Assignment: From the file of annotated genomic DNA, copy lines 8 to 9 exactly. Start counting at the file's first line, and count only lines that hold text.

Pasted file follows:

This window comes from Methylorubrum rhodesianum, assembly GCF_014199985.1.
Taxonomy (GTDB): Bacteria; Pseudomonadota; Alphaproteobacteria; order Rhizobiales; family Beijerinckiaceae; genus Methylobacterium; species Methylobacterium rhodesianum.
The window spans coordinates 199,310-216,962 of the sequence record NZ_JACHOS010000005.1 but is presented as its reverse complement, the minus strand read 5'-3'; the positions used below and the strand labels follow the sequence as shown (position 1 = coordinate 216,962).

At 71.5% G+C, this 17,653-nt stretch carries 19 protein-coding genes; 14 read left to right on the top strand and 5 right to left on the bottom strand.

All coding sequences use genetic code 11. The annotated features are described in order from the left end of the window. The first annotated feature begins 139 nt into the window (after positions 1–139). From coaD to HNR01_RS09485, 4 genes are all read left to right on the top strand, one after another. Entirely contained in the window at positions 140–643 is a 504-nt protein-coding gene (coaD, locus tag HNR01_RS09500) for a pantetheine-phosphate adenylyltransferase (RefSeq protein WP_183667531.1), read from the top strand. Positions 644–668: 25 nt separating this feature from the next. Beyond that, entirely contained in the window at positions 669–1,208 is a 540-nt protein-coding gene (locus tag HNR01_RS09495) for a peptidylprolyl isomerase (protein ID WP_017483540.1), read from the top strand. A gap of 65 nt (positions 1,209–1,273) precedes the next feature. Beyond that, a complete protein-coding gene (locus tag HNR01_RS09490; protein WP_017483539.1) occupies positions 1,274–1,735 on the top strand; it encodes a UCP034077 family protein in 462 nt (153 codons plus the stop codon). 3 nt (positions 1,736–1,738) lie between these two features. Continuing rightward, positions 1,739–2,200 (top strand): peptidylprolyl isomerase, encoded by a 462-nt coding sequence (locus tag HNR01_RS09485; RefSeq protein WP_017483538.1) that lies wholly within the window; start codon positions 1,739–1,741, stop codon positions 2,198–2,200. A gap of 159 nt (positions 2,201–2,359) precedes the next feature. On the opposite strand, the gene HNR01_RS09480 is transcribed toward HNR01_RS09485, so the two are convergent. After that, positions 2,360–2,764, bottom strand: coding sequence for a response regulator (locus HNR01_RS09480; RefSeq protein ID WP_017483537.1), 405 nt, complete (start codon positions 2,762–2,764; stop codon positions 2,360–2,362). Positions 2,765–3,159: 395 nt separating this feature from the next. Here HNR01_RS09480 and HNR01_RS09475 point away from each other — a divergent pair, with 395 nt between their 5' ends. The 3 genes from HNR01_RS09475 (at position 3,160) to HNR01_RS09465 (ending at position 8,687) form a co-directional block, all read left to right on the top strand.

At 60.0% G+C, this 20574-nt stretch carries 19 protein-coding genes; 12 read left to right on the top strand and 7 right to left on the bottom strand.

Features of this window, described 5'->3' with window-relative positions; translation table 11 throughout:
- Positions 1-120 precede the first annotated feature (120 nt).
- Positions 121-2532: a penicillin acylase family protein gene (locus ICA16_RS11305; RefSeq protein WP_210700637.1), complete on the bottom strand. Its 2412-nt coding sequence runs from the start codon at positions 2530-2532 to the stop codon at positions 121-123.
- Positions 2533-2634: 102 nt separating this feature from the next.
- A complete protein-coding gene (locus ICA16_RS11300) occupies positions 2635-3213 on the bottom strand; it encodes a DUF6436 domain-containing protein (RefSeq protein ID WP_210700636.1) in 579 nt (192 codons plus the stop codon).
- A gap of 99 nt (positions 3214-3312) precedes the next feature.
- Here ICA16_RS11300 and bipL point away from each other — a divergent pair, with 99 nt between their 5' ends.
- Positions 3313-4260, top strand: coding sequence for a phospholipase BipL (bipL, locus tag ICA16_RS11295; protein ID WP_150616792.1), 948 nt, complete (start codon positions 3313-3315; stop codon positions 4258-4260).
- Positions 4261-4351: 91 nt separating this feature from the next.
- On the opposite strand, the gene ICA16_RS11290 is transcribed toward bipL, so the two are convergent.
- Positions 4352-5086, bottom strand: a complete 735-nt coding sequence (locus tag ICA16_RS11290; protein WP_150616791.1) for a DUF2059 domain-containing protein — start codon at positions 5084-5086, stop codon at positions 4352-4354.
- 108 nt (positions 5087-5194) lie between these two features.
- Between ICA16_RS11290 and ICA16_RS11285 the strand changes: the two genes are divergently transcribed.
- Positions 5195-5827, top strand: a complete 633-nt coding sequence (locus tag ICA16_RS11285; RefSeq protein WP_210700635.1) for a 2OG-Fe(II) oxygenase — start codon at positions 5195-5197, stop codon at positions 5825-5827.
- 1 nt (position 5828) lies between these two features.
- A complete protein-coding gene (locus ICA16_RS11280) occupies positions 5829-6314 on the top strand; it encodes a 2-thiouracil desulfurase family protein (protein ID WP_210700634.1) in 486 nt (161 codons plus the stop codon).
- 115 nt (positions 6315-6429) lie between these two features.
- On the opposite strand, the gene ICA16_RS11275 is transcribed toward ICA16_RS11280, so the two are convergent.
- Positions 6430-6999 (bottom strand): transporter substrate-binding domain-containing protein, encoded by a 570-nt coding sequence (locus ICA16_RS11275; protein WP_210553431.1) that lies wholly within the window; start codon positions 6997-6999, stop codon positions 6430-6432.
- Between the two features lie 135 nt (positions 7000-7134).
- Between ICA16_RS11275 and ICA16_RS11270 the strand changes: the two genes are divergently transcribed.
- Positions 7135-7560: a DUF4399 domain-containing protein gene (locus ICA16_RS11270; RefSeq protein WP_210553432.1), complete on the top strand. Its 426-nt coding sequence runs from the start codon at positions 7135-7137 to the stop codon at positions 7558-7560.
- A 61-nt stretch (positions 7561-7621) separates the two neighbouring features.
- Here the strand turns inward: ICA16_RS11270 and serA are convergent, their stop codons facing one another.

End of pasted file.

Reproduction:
- Positions 1-120 precede the first annotated feature (120 nt).
- Positions 121-2532: a penicillin acylase family protein gene (locus ICA16_RS11305; RefSeq protein WP_210700637.1), complete on the bottom strand. Its 2412-nt coding sequence runs from the start codon at positions 2530-2532 to the stop codon at positions 121-123.